A car-sized asteroid narrowly missed the Earth on Monday, January 30, six days after another asteroid the size of a house had a similar near-miss, and ten days after a third passed by that was about the size of a killer whale. All three asteroids were detected only shortly before they passed their closest point to Earth.
Asteroid 2017 BH30 zipped past the Earth just 32,200 miles away at its closest approach. By comparison, the Moon is never closer than 225,000 miles from Earth. BH30 was estimated to be 19 feet across, according to NASA’s Jet Propulsion Laboratory.
The week prior, on January 25, 2017 AG13, an even larger asteroid, made a pass across the sky. While it did not come as close as BH30, at a little over 110,000 miles away, it was much larger, at some 50-110 feet across. That would make it at least as big as the Chelyabinsk meteor that caused over $30 million of damage when it exploded in midair over Russia in 2013.
On January 20, asteroid 2017 BX, between 10-40 feet across, blew by just 16,252 miles from Earth. That makes three Near Earth Object (NEO) close calls in just ten days, all noticed only days before they made their closest pass. The next close pass identified by astronomers is 2012 TC4, a known asteroid 33-100 feet across, which will come within 13,200 miles of Earth during its expected October flyby.
“The larger these things are, the easier they are to spot. It’s the little ones that we tend to not really find. And when we do, it’s a little too late,” said Antonio Paris, astronomy expert with Tampa’s Museum of Science and Industry.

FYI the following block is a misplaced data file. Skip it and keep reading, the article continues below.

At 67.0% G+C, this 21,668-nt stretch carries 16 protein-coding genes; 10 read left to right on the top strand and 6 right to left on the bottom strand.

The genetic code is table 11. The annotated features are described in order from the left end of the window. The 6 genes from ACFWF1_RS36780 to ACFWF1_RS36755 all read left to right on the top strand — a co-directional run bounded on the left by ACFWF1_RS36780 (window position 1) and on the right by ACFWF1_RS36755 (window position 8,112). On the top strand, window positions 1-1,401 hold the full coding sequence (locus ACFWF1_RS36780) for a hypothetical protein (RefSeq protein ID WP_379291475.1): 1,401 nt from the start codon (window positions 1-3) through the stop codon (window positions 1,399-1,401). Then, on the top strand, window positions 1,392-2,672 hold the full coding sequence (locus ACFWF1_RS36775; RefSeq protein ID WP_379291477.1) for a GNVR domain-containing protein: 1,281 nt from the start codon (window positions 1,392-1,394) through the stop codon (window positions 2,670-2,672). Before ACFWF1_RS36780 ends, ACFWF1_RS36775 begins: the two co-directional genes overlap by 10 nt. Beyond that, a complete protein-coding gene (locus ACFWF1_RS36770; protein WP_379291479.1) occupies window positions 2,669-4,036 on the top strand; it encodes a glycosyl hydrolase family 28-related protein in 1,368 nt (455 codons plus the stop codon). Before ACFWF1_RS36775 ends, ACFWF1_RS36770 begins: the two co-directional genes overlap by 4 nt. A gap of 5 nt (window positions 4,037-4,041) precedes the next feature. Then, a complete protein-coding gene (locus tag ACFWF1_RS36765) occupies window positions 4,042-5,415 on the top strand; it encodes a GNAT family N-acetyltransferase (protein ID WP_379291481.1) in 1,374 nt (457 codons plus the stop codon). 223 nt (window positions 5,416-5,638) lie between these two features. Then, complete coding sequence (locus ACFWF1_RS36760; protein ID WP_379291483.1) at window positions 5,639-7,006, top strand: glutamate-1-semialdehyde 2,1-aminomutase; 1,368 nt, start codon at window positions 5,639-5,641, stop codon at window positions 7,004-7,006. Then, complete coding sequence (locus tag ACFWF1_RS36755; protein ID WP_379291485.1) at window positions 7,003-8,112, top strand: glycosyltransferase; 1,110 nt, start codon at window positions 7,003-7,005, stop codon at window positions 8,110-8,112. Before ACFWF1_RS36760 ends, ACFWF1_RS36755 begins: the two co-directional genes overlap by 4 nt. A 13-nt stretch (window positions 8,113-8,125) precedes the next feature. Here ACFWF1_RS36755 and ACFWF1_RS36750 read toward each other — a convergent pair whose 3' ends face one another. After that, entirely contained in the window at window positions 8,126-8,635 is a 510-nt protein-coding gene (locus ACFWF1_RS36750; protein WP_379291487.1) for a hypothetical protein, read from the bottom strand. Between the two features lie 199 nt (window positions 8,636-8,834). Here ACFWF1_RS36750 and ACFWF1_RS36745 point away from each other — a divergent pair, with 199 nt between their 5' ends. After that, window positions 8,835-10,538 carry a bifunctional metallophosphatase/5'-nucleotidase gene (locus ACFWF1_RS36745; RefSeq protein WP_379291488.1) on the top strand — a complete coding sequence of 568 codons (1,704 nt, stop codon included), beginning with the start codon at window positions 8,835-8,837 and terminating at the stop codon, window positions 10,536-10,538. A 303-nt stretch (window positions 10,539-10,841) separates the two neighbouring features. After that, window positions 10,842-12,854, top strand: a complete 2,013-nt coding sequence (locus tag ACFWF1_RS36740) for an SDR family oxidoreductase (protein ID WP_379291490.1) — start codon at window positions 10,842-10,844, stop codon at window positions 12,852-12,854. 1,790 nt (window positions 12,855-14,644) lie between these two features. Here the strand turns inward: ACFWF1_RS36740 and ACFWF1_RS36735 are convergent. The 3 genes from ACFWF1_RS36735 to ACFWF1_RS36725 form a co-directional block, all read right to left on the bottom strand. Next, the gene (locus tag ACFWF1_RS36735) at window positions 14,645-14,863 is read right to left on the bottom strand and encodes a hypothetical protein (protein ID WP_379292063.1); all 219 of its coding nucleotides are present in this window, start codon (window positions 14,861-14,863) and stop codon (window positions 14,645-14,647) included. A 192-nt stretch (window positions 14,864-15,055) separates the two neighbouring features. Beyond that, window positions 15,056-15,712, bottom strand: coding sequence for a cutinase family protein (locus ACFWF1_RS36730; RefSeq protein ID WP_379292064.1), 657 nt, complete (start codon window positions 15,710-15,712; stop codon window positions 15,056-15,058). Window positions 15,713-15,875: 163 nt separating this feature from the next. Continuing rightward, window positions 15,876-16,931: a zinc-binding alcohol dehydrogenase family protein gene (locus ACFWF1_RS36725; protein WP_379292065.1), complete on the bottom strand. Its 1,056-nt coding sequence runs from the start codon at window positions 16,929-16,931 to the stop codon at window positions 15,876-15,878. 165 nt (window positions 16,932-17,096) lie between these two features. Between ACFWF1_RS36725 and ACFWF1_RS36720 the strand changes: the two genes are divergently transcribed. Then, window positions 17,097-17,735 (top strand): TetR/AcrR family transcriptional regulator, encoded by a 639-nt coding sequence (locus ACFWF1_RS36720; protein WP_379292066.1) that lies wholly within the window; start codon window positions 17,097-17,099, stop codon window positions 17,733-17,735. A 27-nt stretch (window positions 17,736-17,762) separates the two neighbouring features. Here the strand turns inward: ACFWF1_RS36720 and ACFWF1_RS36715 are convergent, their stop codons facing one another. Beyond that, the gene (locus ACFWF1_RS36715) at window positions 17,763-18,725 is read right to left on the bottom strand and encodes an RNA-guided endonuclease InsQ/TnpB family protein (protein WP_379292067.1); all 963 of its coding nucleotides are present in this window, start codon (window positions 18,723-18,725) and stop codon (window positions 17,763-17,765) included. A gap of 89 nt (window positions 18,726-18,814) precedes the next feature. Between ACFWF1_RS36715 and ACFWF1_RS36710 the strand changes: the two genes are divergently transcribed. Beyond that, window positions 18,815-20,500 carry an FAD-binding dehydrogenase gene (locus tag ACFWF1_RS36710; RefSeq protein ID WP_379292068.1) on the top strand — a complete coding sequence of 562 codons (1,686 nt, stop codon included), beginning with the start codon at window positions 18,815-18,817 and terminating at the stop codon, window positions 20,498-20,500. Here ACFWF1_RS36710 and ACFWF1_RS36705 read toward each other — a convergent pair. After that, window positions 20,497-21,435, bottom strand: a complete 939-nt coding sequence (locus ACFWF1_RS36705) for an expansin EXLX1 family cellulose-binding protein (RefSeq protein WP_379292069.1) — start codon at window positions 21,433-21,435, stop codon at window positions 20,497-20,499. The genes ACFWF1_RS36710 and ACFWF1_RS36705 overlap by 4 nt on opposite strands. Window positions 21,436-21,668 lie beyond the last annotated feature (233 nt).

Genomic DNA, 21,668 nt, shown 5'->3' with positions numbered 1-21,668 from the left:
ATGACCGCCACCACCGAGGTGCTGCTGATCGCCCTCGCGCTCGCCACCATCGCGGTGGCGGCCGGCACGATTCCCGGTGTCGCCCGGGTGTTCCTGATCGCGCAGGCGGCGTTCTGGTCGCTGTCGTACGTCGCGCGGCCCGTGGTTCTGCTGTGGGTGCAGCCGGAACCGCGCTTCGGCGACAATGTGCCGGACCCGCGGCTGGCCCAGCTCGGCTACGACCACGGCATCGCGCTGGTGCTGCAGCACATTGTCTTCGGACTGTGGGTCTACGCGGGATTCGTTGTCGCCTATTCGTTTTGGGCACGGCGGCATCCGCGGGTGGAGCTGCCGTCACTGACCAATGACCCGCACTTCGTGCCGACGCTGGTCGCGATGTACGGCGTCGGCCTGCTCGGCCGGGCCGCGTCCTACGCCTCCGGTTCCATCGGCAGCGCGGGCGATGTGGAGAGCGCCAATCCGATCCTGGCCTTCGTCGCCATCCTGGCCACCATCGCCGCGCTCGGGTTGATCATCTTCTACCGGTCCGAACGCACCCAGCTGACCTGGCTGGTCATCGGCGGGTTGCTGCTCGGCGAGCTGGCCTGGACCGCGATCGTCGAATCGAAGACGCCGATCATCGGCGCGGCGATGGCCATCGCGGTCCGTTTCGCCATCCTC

While humanity’s space agencies are able to detect most large asteroids before they arrive, the B612 Foundation, a NEO-detecting nonprofit, says that there are “1 million smaller asteroids that might only wipe out a city or perhaps collapse the world economy,” that have yet to be identified.
Humanity in the modern era has been lucky regarding asteroid impacts. Besides Chelyabinsk, there has not been a destructive meteor impact over a population center in centuries.
The 1908 Tunguska meteor flattened 770-square miles of remote Siberian forest, but did not cause any known fatalities. Had it hit a city, the death toll would have been in the millions, according to scientists. Medieval sources tell of the 1490 Ch’ing-yang event, which apparently killed at least 10,000 people in Ming China, the deadliest meteor on record.
In late 2016, NASA senior scientist Joseph Nuth said that if a large meteor were to be found on a collision course with Earth, “there’s not a hell of a lot we can do about it.” In response to his comments, former President Barack Obama commissioned a White House report to improve international preparedness for such an event.